Use this URL to cite or link to this record in EThOS:
Title: Nationalism, cosmopolitanism and empire in Britain's American expatriate community, c.1815-1914
Author: Tuffnell, Stephen D.
ISNI:       0000 0004 2746 8412
Awarding Body: University of Oxford
Current Institution: University of Oxford
Date of Award: 2013
Availability of Full Text:
Access from EThOS:
Full text unavailable from EThOS. Please try the link below.
Access from Institution:
This study examines the coalescence of American expatriate communities in Britain between 1815 and 1914. Blending transnational and post-colonial approaches to US history, this dissertation explores the nuanced roles of Americans in Britain as intermediaries in the consolidation of US independence, the formation of American nationalism, and the emergence of American empire. Transatlantic economic and cultural connections converged in American communities in Britain. The American communities of London and Liverpool evolved and dissolved around these rapidly transforming interconnections. These communities are recaptured in this study from scattered archives on both side of the Atlantic. The Antebellum American community acted as a conduit between British capital and American nation-building projects and promoted transatlantic rapprochement as the route to effective US independence. The importation of American innovation and manufactured goods into Britain and the Empire, however, followed late nineteenth-century expatriates. As US power surged, Americans in London created a self-identifying American “colony,” which acted as the interface between US economic and cultural expansion and British imperialism. Throughout the century, Britain’s American communities acted as crucibles in which sectional, national, and racial identifications were contested and reconstructed. Expatriate newspapers, celebrations, and social institutions, provided the venues for Americans in Britain to articulate and reformulate American nationalism. In the context of British power, the contestations and reformulations of these identities were bled through with post- and anti-colonial anxieties. Expatriates therefore acted as avatars for sharpening distinctions between the US and Britain in debates over the form of American national character, culture, and empire – and Britain’s role in all three. This study reframes these themes around the previously overlooked communities of Americans in Britain. From these communities, which stand at the intersection of US and British Imperial history, a new perspective emerges on the reciprocal dynamics of nationhood and empire in nineteenth century Anglo-American relations.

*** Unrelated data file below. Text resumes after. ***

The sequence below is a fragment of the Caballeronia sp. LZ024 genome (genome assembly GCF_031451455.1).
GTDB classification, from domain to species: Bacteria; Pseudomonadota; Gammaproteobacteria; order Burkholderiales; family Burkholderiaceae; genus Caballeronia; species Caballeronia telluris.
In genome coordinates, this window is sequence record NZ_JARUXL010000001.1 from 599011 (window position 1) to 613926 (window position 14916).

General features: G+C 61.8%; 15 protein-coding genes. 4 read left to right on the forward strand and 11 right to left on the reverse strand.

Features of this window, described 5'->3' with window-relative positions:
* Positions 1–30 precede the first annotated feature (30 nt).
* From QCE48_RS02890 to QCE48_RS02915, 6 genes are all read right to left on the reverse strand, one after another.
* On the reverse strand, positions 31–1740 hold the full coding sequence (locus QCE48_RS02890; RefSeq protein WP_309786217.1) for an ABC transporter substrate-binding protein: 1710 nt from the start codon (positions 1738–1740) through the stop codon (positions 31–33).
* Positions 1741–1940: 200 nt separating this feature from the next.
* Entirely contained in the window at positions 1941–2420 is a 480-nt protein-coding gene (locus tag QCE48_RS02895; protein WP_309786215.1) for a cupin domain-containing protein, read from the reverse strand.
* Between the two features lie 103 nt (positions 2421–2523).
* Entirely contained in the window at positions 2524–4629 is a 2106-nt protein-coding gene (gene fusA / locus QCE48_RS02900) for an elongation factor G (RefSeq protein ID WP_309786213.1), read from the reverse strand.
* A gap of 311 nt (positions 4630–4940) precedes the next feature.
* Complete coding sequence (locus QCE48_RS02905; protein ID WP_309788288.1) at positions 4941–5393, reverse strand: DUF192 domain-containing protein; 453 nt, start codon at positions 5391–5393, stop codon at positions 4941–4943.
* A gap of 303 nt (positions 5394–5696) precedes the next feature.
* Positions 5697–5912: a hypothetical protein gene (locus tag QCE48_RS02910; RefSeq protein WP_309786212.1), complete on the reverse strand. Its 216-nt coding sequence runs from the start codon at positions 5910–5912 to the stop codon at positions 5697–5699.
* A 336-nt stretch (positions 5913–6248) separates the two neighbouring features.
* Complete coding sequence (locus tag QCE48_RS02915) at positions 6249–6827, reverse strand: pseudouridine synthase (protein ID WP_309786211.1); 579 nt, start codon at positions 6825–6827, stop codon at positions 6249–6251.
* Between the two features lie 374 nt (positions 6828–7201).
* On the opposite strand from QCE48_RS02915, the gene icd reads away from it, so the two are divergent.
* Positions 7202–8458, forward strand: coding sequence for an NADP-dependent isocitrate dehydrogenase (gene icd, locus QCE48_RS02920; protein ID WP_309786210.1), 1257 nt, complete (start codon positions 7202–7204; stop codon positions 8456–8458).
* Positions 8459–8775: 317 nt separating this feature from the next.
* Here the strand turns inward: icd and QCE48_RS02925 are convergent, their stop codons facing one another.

Supervisor: Sexton, Jay Sponsor: AHRC
Qualification Name: Thesis (Ph.D.) Qualification Level: Doctoral
EThOS ID:  DOI: Not available
Keywords: History ; History of North America ; International,imperial and global history ; American communities overseas - Britain ; nationalism ; US foreign relations - nineteenth century ; transnationalism - history